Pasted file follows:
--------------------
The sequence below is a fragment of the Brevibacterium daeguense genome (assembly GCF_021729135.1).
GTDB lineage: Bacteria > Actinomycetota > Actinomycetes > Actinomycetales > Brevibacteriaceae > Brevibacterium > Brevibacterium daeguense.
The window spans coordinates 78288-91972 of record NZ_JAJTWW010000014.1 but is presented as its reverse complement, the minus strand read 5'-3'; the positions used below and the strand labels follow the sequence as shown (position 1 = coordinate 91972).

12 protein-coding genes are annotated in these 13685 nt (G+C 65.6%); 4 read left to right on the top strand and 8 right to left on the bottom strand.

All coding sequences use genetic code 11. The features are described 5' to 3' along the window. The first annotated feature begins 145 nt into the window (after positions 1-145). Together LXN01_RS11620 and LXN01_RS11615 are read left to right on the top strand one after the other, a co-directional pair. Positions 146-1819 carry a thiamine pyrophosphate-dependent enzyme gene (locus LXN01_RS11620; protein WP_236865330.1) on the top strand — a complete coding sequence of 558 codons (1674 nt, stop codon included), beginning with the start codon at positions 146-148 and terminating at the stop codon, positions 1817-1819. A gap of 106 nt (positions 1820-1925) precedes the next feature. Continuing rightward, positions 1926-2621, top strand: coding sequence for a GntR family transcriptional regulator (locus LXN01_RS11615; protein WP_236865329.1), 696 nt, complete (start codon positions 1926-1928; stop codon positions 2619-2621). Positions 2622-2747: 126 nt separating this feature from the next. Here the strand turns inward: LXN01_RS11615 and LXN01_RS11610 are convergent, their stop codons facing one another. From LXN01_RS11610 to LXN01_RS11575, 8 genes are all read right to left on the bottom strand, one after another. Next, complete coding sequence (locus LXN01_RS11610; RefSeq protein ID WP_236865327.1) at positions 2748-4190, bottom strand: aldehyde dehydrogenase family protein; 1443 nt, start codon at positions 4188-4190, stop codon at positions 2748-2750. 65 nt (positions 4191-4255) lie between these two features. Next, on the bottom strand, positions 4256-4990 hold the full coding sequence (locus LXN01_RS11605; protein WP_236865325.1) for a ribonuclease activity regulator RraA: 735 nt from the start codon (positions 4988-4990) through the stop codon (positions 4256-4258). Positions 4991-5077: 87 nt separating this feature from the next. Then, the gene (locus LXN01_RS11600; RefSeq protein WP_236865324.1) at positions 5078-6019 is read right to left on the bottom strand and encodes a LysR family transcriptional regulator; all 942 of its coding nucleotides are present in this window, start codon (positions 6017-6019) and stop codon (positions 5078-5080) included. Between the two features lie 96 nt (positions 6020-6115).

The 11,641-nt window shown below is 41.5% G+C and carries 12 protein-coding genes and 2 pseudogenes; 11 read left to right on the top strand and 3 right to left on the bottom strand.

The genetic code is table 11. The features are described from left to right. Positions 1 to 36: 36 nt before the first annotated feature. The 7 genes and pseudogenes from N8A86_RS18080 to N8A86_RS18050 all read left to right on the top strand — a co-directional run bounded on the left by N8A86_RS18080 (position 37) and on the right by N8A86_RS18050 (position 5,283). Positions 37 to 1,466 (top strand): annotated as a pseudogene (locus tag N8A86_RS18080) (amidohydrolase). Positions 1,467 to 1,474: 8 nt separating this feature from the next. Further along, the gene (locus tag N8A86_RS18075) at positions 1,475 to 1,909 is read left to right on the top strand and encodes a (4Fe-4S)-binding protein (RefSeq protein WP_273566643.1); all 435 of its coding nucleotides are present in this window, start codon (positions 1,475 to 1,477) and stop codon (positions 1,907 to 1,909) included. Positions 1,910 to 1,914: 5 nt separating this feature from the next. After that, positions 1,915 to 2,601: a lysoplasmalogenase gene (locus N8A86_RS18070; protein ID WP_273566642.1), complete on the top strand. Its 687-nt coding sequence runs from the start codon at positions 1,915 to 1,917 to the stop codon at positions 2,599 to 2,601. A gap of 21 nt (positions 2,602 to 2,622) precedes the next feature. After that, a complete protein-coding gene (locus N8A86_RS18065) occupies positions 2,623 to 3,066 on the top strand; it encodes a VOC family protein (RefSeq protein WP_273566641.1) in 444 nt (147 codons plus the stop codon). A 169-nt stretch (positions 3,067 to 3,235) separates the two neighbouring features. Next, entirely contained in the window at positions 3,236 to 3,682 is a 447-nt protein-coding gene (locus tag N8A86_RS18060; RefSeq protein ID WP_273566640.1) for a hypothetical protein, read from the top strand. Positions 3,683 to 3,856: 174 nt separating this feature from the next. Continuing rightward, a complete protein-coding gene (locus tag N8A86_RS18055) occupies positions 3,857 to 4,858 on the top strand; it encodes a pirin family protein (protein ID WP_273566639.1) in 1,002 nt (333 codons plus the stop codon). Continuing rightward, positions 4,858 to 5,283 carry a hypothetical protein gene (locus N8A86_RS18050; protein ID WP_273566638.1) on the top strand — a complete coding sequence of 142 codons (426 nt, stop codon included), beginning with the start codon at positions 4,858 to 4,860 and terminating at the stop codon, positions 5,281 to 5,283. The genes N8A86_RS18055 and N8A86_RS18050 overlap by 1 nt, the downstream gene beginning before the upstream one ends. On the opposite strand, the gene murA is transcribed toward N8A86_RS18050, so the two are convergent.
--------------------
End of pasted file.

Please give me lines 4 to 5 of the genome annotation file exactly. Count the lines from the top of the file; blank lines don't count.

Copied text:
12 protein-coding genes are annotated in these 13685 nt (G+C 65.6%); 4 read left to right on the top strand and 8 right to left on the bottom strand.

All coding sequences use genetic code 11. The features are described 5' to 3' along the window. The first annotated feature begins 145 nt into the window (after positions 1-145). Together LXN01_RS11620 and LXN01_RS11615 are read left to right on the top strand one after the other, a co-directional pair. Positions 146-1819 carry a thiamine pyrophosphate-dependent enzyme gene (locus LXN01_RS11620; protein WP_236865330.1) on the top strand — a complete coding sequence of 558 codons (1674 nt, stop codon included), beginning with the start codon at positions 146-148 and terminating at the stop codon, positions 1817-1819. A gap of 106 nt (positions 1820-1925) precedes the next feature. Continuing rightward, positions 1926-2621, top strand: coding sequence for a GntR family transcriptional regulator (locus LXN01_RS11615; protein WP_236865329.1), 696 nt, complete (start codon positions 1926-1928; stop codon positions 2619-2621). Positions 2622-2747: 126 nt separating this feature from the next. Here the strand turns inward: LXN01_RS11615 and LXN01_RS11610 are convergent, their stop codons facing one another. From LXN01_RS11610 to LXN01_RS11575, 8 genes are all read right to left on the bottom strand, one after another. Next, complete coding sequence (locus LXN01_RS11610; RefSeq protein ID WP_236865327.1) at positions 2748-4190, bottom strand: aldehyde dehydrogenase family protein; 1443 nt, start codon at positions 4188-4190, stop codon at positions 2748-2750. 65 nt (positions 4191-4255) lie between these two features. Next, on the bottom strand, positions 4256-4990 hold the full coding sequence (locus LXN01_RS11605; protein WP_236865325.1) for a ribonuclease activity regulator RraA: 735 nt from the start codon (positions 4988-4990) through the stop codon (positions 4256-4258). Positions 4991-5077: 87 nt separating this feature from the next. Then, the gene (locus LXN01_RS11600; RefSeq protein WP_236865324.1) at positions 5078-6019 is read right to left on the bottom strand and encodes a LysR family transcriptional regulator; all 942 of its coding nucleotides are present in this window, start codon (positions 6017-6019) and stop codon (positions 5078-5080) included. Between the two features lie 96 nt (positions 6020-6115).